When we talk about walking where Jesus walked, we are usually referring to the places where Jesus held His public ministry, which was mostly in Galilee. In Israel, there are two specific places where you can actually trace His steps. The first is the southern steps leading into the Temple Mount in Jerusalem. The original steps are still there, and Jesus undoubtedly walked those same steps into the temple. The second is the newly excavated city of Magdala on the western shore of the Sea of Galilee. The ruins of the first-century synagogue have been excavated. We know Jesus was in that city, and we can reasonably assume He went to the synagogue. In each of those two areas, you can truly say you “walked where Jesus walked.”
My favorite place in Israel, though, is the Sea of Galilee, and when you go in a boat you get a feel for Jesus’ ministry in the Gospels. From that vantage point, you realize how much of His three-year ministry took place in a small piece of geography. The lone city that remains, Tiberias, is larger than it was in the first century, but the landscape of the sea and nearby hills remains very much like it would have been in Jesus’ day. While I would highly recommend a trip to Israel, I am thankful that we don’t have to travel there to find Jesus. He is clearly revealed to us in the pages of His Word. In the introduction to his Gospel, John writes, “The Word became flesh and made His dwelling among us. We have seen His glory, the glory of the one and only Son, who came from the Father, full of grace and truth” (1:14).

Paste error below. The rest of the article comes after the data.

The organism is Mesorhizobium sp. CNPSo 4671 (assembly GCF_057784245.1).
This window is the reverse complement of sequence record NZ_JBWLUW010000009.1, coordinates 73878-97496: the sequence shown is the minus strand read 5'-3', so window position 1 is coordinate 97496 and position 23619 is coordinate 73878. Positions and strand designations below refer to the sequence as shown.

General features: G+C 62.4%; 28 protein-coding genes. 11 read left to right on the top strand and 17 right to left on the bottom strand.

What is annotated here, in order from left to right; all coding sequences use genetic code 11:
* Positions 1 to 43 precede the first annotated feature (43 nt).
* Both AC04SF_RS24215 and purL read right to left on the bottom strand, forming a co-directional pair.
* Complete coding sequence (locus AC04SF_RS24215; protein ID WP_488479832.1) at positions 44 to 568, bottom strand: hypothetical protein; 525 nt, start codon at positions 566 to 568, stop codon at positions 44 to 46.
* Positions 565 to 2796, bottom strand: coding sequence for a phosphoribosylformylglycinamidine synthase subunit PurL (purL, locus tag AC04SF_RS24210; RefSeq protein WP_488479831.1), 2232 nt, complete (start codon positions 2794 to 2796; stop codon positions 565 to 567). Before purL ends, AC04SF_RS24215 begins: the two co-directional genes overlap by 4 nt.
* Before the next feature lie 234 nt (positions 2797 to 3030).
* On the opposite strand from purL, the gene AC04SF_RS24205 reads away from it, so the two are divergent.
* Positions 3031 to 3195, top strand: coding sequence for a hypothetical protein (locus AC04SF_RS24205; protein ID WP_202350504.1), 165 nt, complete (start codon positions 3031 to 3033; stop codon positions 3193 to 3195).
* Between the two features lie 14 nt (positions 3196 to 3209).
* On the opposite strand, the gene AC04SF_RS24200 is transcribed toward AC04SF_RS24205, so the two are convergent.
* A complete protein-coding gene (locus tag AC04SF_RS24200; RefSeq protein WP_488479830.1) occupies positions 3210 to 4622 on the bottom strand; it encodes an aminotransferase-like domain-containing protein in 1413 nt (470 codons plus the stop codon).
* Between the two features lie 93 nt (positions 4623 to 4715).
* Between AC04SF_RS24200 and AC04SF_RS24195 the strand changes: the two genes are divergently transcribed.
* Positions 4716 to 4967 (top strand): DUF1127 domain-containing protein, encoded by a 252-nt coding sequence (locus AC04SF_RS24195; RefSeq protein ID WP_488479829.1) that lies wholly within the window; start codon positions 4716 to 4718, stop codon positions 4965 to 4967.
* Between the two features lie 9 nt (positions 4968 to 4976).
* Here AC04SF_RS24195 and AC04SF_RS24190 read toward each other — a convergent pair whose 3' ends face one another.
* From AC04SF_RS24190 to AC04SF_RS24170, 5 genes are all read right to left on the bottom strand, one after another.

John says that while no one has ever seen God, we are given an up-close record of “the one and only Son, who is himself God and is in closest relationship with the Father” (1:18). John’s Gospel emphasizes the deity of Jesus, reminding us throughout that we are able to know the Savior and Messiah. And through faith in Him, we can also be in a personal relationship with God (20:31).
John lets us witness Jesus’ interaction with individuals. We walk in Jesus’ footsteps, seeing His humanity, hunger, tiredness, sorrow, and death. And, at the end of John’s Gospel, we learn that Jesus, who is fully God and fully man, has been resurrected and offers this life to all His followers.
John’s Gospel allows us to walk where Jesus walked, and to find Jesus, no matter where we are.